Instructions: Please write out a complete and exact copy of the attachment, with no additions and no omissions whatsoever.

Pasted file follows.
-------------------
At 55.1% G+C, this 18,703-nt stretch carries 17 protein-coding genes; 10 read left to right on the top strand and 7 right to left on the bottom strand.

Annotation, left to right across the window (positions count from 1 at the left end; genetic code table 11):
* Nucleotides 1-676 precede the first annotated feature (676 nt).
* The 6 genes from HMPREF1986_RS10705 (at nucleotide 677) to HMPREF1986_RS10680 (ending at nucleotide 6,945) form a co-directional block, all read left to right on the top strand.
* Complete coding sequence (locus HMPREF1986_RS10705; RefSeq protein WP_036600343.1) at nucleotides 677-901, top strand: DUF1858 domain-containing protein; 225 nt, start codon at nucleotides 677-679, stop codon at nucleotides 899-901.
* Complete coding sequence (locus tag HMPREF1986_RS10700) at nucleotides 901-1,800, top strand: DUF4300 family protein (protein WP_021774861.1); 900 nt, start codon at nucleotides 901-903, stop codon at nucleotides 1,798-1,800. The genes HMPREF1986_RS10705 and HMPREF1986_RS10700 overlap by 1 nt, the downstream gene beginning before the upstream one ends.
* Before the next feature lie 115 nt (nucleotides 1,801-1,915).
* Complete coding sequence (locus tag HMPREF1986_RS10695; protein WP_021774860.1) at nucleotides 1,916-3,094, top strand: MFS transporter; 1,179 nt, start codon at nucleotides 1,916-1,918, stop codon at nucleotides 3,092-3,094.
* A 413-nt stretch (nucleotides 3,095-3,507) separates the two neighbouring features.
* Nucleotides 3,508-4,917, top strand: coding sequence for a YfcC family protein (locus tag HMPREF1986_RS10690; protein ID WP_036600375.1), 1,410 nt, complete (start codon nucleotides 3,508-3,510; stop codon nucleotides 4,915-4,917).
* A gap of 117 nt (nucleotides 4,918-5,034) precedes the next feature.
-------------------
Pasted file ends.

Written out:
At 55.1% G+C, this 18,703-nt stretch carries 17 protein-coding genes; 10 read left to right on the top strand and 7 right to left on the bottom strand.

Annotation, left to right across the window (positions count from 1 at the left end; genetic code table 11):
* Nucleotides 1-676 precede the first annotated feature (676 nt).
* The 6 genes from HMPREF1986_RS10705 (at nucleotide 677) to HMPREF1986_RS10680 (ending at nucleotide 6,945) form a co-directional block, all read left to right on the top strand.
* Complete coding sequence (locus HMPREF1986_RS10705; RefSeq protein WP_036600343.1) at nucleotides 677-901, top strand: DUF1858 domain-containing protein; 225 nt, start codon at nucleotides 677-679, stop codon at nucleotides 899-901.
* Complete coding sequence (locus tag HMPREF1986_RS10700) at nucleotides 901-1,800, top strand: DUF4300 family protein (protein WP_021774861.1); 900 nt, start codon at nucleotides 901-903, stop codon at nucleotides 1,798-1,800. The genes HMPREF1986_RS10705 and HMPREF1986_RS10700 overlap by 1 nt, the downstream gene beginning before the upstream one ends.
* Before the next feature lie 115 nt (nucleotides 1,801-1,915).
* Complete coding sequence (locus tag HMPREF1986_RS10695; protein WP_021774860.1) at nucleotides 1,916-3,094, top strand: MFS transporter; 1,179 nt, start codon at nucleotides 1,916-1,918, stop codon at nucleotides 3,092-3,094.
* A 413-nt stretch (nucleotides 3,095-3,507) separates the two neighbouring features.
* Nucleotides 3,508-4,917, top strand: coding sequence for a YfcC family protein (locus tag HMPREF1986_RS10690; protein ID WP_036600375.1), 1,410 nt, complete (start codon nucleotides 3,508-3,510; stop codon nucleotides 4,915-4,917).
* A gap of 117 nt (nucleotides 4,918-5,034) precedes the next feature.